Basmati Rice Export

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Basmati Rice-Grains export-Aptso exports
About Basmati Rice

Basmati rice has been reported in India since the early days of the 19th Century though it may have been named differently. ‘Bas’ in Hindi language means “aroma” and ‘Mati’ means “full of” hence the word Basmati i.e. full of aroma. This rice is different from other rice mainly due to the aroma and elongation post cooking. No other rice has this combined characteristic. The post cooking elongation of more than twice its original length, the aroma and its sweet taste has made basmati rice a delicacy. Basmati rice is grown only in Northern India and in parts of Pakistan touching India. One can easily call it the Champagne of India.

A well known Company in USA had applied for the Patent of Basmati Rice i.e. it could label its product as Basmati Rice and in turn nobody else could use this nomenclature for its product. It is like somebody, say in India, gets a patent registered for Champagne and then nobody, even people in France (where Champagne originated from) would be allowed to call its product as Champagne. Though the authorities in USA have rejected the claim however they have allowed their three strains of rice to be called basmati rice. This is also against the principles as basmati rice is only grown in UP, Punjab, Haryana and J&K in India and Punjab in Pakistan since decades. Any rice grown elsewhere other than the above regions cannot be called Basmati, as it cannot have the combined characteristic of aroma and elongation post cooking because of the soil and weather conditions.

Trade Details
Product Name Basmati Rice
Place of Origin India
Remarks Delicious Taste High Nutritional Content Safe to Consume Refined Grains
Harvest Time  Nov-December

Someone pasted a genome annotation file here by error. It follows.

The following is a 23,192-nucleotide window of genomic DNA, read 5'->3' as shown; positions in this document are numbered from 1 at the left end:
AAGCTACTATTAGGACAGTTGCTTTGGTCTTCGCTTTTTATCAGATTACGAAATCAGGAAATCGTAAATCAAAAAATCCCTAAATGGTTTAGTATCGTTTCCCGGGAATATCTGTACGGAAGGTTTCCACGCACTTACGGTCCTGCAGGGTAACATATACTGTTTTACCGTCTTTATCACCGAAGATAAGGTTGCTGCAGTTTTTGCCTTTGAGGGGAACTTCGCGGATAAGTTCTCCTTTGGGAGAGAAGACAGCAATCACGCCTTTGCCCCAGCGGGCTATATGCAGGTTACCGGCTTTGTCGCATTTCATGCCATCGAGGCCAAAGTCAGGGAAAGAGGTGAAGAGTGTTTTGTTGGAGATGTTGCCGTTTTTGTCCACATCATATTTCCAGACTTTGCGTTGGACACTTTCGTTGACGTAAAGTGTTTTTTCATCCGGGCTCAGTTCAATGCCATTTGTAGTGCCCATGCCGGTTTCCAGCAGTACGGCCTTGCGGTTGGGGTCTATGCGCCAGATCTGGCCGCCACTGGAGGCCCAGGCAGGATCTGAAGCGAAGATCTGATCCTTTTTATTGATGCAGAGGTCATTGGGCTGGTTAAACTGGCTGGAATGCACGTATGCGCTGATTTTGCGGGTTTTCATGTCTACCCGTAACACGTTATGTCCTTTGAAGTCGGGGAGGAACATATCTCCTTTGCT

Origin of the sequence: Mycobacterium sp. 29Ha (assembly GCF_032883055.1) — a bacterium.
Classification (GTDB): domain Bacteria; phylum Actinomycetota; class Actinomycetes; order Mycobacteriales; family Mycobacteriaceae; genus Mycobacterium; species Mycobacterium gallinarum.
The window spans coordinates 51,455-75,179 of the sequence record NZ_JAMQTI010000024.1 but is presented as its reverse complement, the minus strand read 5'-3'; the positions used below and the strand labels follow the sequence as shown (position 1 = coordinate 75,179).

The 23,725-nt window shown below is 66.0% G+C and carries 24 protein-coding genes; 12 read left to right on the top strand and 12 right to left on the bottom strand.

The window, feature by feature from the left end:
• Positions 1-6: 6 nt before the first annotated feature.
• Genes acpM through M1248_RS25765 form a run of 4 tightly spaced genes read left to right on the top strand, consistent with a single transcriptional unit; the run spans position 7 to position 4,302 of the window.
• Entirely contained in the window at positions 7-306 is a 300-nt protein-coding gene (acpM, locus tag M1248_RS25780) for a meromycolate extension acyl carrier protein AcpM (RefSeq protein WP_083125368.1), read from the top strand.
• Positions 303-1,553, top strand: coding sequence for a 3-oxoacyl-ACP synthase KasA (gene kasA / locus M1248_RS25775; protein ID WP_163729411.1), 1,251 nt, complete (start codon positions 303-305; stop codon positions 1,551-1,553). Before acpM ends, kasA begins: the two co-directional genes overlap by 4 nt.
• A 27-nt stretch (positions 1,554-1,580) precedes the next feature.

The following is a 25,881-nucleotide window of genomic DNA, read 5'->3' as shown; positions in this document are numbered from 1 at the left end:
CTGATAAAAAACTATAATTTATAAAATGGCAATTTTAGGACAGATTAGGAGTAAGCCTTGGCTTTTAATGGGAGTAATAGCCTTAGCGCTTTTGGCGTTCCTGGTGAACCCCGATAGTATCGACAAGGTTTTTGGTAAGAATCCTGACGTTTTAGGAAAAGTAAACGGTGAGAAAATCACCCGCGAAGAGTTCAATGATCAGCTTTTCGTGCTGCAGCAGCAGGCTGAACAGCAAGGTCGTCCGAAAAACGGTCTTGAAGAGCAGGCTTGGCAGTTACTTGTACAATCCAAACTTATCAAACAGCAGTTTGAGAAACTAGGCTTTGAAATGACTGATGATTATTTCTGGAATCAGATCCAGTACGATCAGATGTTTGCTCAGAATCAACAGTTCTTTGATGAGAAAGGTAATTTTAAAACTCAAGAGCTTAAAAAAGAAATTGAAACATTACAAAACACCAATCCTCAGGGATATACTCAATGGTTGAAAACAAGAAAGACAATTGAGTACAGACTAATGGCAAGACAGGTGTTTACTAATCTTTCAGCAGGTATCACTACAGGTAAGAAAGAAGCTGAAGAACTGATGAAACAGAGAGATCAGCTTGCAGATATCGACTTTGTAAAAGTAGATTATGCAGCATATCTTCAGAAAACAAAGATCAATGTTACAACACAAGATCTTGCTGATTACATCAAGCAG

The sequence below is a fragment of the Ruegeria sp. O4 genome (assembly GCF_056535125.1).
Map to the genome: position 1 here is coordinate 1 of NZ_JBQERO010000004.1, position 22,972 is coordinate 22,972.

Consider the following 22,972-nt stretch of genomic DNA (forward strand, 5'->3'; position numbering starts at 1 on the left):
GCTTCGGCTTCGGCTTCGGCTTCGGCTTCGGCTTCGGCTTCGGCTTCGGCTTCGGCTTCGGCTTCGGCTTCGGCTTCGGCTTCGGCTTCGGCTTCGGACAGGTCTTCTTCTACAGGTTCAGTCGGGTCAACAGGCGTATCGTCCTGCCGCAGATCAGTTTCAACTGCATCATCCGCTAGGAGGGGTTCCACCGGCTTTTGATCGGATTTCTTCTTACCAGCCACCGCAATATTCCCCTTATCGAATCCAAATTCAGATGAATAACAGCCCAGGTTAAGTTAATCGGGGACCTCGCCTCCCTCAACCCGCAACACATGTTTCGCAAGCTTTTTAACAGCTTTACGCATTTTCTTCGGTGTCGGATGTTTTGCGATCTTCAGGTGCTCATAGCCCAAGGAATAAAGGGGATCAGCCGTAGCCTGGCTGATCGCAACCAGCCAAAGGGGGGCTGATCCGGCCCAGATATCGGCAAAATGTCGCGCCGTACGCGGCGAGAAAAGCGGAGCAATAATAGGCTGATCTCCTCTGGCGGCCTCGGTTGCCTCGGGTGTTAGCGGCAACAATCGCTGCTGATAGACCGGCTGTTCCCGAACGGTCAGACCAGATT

Supply Capacity 10000 MTS/Year
Exporting Standard Common variety: Short bold& long bold rice

Fine variety: Medium slender rice

Superfine variety: Long slender& short slender rice

Varieties  The main varieties of Basmati rice as notified under the seeds Act, 1966 are Pusa Basmati 1121, Punjab Basmati-1, Haryana Basmati- 1, Kasturi and Mahi Sugandha. 1121 White Sella Rice, 1121 Golden Sella Rice & Steam Rice
 Packing PP/Non woven bags or According to Buyer’s Requirements
 Payment Term  1)After Sales conformation signed, 70% deposit, the balance against the D/P at sight
 2)After Sales conformation signed, 50% deposit, the balance is paid against the irrevocable L/C at sight
4)By discussing with Clients
 Price Term FCA, CIP, FOB, CIF
 Delivery Time Within one Weak after Deposit to our account or Received Original L/C
 Minimum Order Quantity  1MT
Shipment Port Chennai, Tuticorin, Mumbai

Benefits of Basmati Rice

The Basmati Rice diet is an extension of the Rice Diet program. The Rice Diet program is based on a 1939 North Carolina study, in which subjects were monitored on the diet. According to RiceDietProgram.com, it may help prevent or treat obesity, heart disease, hypertension, diabetes and other health problems. The diet consists of eliminating excess sodium and simple sugars from your diet. Instead, you consume healthy carbohydrates such as Basmati rice in your meals. Your diet also consists of whole grains, fruits, vegetables, legumes and lean proteins. Basmati rice can be part of a sensible diet plan because it provides you with beneficial vitamins, minerals and protein.

Basmati Rice